The Promised Land
Interweaving introspection with political commentaries, biography with history, The Promised Land (1912) brings to life the transformation of an East European Jewish immigrant into an American citizen. Mary Antin recounts "the process of uprooting, transportation, replanting, acclimitization, and development that took place in my own soul," and reveals the impact of a new culture and new standards of behavior on her family. A feeling of divisions—between Russia and America, Jews and Gentiles, Yiddish and English—ever-present in her narrative, is balanced by insights, amusing and serious, into ways to overcome them. In telling the story of one person, The Promised Land illuminates the lives of hundreds of thousands.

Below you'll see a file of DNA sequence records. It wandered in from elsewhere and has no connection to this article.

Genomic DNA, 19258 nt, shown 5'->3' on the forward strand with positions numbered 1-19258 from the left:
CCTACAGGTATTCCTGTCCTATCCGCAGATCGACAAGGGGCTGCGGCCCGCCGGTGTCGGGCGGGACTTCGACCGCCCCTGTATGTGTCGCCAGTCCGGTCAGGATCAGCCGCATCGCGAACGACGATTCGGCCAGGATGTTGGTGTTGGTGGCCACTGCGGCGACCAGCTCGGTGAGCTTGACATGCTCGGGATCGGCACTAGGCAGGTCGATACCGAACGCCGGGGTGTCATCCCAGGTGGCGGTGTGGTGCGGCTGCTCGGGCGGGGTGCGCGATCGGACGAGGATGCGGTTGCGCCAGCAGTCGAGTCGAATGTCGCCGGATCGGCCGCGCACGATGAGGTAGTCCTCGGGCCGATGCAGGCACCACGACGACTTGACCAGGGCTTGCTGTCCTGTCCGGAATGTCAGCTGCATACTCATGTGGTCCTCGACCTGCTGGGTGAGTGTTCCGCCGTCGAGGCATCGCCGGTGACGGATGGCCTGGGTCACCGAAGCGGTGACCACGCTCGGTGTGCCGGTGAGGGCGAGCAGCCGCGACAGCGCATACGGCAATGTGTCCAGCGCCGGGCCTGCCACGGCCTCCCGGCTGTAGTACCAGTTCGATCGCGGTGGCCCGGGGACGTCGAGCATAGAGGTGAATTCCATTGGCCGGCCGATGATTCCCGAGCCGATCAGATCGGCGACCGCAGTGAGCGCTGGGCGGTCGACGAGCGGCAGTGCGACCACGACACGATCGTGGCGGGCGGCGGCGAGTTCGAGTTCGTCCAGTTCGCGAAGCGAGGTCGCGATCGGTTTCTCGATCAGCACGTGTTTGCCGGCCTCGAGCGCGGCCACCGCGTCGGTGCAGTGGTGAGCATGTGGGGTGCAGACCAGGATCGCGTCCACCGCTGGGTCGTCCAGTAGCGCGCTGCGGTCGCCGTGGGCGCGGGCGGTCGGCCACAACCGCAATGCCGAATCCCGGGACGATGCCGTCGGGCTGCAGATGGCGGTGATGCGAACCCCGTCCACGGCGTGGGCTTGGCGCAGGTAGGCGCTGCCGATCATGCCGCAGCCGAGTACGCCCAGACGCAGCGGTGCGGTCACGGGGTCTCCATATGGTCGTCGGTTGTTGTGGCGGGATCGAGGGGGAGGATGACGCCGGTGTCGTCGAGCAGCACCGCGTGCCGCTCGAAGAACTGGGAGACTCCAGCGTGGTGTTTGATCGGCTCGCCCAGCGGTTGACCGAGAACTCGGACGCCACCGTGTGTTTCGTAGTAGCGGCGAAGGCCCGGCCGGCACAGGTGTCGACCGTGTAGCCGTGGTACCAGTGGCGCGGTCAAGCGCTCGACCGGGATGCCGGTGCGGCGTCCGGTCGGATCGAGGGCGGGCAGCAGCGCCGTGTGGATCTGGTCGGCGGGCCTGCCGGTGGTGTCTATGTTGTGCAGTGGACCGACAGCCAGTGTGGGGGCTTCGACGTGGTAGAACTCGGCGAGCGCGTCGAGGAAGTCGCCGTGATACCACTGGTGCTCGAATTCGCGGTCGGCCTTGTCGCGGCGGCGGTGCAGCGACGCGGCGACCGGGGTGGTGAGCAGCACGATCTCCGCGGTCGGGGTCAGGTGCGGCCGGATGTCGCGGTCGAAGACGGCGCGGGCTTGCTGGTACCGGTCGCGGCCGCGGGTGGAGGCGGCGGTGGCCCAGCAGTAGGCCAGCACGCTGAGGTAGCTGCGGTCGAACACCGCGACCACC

This Penguin Twentieth-Century Classics edition includes eighteen black-and-white photographs from the book's first edition and reprints for the first time Antin's essay "How I wrote The Promised Land."
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Review: The Promised LandUser Review - Chaim Rube - Goodreads
Fascinating insight into the of life an immigrant from the pale of settlement in Russia to the United States at the turn of the twentieth century. A poignant perspective of the Jewish-American ... Read full review
Review: The Promised LandUser Review - Kate - Goodreads
In the tradition of memoir the author tells the story of her Eastern European Jewish families emigration from the "pale" of Russia to Boston at the turn of the past century. Her language is ... Read full review